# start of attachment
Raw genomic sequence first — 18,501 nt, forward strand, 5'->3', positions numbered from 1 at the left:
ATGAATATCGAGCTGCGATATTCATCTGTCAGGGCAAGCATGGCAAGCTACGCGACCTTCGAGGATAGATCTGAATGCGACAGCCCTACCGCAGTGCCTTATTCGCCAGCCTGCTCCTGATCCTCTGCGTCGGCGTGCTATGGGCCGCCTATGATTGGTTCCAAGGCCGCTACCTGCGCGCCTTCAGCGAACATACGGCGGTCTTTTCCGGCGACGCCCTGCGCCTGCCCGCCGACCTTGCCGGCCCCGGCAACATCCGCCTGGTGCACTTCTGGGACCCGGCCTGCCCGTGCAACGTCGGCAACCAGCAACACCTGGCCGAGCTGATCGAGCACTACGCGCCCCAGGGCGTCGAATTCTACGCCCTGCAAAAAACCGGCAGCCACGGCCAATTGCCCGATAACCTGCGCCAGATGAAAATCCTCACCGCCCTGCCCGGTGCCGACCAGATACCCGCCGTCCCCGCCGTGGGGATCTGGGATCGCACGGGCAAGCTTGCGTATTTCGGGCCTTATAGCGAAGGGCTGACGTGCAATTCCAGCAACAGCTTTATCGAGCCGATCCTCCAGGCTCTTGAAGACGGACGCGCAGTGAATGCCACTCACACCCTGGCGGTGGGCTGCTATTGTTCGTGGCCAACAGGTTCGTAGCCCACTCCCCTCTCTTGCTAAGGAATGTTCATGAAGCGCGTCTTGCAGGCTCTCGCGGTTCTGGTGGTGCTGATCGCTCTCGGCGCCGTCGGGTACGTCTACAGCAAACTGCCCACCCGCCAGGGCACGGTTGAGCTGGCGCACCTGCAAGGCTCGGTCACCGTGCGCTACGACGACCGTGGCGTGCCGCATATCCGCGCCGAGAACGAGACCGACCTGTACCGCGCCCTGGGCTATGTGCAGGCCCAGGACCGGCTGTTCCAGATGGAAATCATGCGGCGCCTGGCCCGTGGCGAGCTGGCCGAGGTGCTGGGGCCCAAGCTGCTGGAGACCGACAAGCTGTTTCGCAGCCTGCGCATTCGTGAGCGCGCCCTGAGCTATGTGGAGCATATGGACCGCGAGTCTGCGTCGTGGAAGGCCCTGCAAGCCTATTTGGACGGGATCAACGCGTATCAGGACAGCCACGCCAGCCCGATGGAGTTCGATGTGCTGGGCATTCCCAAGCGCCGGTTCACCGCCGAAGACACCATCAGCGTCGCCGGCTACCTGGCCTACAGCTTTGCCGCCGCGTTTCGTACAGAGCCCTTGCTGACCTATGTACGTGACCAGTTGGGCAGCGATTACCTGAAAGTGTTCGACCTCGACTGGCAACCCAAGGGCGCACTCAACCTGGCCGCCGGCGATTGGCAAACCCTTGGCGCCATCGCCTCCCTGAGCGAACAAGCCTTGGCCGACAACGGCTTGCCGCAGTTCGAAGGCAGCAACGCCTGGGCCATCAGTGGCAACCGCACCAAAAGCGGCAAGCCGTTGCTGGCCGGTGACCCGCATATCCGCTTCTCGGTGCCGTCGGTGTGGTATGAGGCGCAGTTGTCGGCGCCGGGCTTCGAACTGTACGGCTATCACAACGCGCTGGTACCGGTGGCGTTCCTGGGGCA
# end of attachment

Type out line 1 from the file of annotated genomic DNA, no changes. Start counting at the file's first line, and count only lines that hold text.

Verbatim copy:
Raw genomic sequence first — 18,501 nt, forward strand, 5'->3', positions numbered from 1 at the left: